Protecting Your Identity And Location On Social Media - 47 ABC - Delmarva's Choice

Protecting Your Identity And Location On Social Media

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WMDT 47 News - Worried someone has been in your social media account without you knowing?  You're not alone.  According to a 2011 study, more than 600,000 Facebook accounts alone are hacked every day.  That only about only 0.06% of the billion-plus Facebook accounts, but the number is still shocking.

While having a strong password is an important first line of defense, Facebook has a way for users to see when and where an account has been used.

One of our reporters discovered her account had been accessed within the past week in parts of the country she hadn't visited in months.

This may not necessarily mean you've been hacked.  Facebook says they can only show approximate locations, but if you think someone's been wrongfully in your account, here's what you do.

Go into your security settings and click the "login notifications" tap.

This will let Facebook either email or text you if someone is trying to get into your account from a device you haven't used before.

Then, you can choose "login approvals," making a security code a mandatory step whenever you login from a web browser you haven't used before (for step-by-step instructions, CLICK HERE).

In the "active accounts" section, end any sessions you think aren't you, and change your password.

The downside is this does create a few extra steps and a little more time when you're trying to get into your Facebook account, but for many people, the added sense of security is worth it.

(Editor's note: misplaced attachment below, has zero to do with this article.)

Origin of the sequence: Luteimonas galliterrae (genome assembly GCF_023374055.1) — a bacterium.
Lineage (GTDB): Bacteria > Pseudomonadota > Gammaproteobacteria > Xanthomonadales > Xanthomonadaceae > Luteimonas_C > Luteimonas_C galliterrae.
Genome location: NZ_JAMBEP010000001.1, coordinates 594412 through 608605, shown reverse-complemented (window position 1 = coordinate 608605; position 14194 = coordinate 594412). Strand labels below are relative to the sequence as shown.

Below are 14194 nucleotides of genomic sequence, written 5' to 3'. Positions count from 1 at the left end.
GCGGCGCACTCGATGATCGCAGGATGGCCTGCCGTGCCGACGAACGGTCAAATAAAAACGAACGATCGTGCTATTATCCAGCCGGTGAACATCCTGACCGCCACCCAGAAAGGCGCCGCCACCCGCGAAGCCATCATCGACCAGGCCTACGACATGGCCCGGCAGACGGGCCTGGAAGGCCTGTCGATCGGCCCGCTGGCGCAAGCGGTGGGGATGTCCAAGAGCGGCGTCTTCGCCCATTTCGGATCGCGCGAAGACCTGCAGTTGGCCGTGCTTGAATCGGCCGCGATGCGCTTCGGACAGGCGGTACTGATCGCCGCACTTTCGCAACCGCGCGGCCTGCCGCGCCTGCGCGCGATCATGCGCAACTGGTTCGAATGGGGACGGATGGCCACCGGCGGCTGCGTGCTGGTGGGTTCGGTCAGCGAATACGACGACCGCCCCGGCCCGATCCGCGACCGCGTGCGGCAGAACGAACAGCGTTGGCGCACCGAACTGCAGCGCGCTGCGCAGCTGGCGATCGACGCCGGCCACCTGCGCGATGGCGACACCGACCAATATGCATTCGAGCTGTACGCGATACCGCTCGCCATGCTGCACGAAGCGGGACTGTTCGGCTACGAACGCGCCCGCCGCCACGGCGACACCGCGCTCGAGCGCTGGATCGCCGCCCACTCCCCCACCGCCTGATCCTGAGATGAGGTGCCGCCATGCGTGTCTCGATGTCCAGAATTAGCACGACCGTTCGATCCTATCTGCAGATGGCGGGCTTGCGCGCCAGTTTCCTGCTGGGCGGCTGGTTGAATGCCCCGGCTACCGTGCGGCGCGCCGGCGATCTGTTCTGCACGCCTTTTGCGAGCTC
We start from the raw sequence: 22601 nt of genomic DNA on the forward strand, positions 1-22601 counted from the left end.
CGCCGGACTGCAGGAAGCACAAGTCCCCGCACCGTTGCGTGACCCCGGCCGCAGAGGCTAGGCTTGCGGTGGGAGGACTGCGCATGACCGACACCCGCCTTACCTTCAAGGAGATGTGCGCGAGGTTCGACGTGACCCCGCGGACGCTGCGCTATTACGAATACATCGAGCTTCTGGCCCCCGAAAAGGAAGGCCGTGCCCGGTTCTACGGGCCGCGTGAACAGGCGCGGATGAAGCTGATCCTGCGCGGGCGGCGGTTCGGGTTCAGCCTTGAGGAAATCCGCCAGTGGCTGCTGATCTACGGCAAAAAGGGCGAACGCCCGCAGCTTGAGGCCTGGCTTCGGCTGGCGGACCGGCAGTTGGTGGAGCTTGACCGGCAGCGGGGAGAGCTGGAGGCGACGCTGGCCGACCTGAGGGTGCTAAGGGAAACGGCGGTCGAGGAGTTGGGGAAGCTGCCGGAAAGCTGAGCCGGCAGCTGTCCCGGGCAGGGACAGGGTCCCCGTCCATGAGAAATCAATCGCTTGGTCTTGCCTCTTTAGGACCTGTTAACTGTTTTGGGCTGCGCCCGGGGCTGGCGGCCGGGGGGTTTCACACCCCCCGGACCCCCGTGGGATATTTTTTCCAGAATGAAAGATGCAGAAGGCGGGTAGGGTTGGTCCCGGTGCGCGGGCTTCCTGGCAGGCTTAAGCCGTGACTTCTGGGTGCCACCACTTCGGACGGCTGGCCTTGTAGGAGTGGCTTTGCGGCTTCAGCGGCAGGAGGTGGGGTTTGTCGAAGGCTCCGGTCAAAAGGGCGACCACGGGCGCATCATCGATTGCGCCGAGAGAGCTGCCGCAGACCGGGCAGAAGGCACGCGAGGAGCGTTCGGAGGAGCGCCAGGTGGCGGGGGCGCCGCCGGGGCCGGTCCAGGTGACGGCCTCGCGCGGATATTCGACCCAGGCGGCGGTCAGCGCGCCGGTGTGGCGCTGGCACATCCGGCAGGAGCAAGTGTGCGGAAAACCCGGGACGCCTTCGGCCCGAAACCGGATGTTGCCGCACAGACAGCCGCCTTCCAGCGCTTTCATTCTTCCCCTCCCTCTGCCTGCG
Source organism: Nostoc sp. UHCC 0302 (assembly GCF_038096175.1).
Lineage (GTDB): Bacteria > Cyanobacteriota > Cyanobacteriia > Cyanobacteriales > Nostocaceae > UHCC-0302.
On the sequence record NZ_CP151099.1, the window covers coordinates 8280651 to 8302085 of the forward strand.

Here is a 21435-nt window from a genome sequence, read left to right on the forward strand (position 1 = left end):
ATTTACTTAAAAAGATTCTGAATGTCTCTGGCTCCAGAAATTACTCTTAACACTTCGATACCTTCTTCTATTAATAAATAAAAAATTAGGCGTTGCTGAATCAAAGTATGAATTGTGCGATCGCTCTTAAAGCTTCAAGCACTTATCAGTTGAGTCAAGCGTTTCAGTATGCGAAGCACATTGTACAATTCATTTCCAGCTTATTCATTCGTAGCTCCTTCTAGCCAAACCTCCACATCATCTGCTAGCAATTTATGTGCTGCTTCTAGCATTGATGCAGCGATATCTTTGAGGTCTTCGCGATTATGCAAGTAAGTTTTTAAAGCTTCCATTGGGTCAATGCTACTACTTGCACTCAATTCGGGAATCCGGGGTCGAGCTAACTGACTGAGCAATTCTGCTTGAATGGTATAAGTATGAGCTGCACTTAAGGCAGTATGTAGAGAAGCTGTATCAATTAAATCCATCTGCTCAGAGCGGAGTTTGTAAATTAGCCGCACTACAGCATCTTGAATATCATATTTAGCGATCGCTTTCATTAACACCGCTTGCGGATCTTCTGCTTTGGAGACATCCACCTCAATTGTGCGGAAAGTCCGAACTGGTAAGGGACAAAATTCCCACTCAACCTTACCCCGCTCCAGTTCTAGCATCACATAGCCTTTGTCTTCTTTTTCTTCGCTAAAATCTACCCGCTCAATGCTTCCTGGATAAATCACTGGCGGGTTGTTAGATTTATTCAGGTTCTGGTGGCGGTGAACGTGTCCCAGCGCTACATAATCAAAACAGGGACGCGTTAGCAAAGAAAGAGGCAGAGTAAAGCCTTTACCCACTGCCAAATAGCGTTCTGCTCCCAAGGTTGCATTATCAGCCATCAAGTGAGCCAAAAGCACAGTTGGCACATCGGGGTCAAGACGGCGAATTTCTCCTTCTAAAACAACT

Also, a warning for Twitter users.  It's the micro-blogging site is great for minute-by-minute updates, but if you're not careful, you may find yourself sharing more than you think.

Most smart-phones have built-in GPS software, which some maps and weather apps use to pin-point your location, but if you forget to turn off the locator option on social media apps like Twitter, or Instagram, you could be unknowingly telling everyone who follows you, exactly where you are at any given moment.

If you've been mistakenly sending out our location, the good news is, there's a simple way to keep your location out of tweets, without having to delete the posts.

On the desktop version of Twitter, click "settings." Scroll down to "Tweet location" and uncheck the box.  Then click the "Delete all location information" button, and your location is now private.

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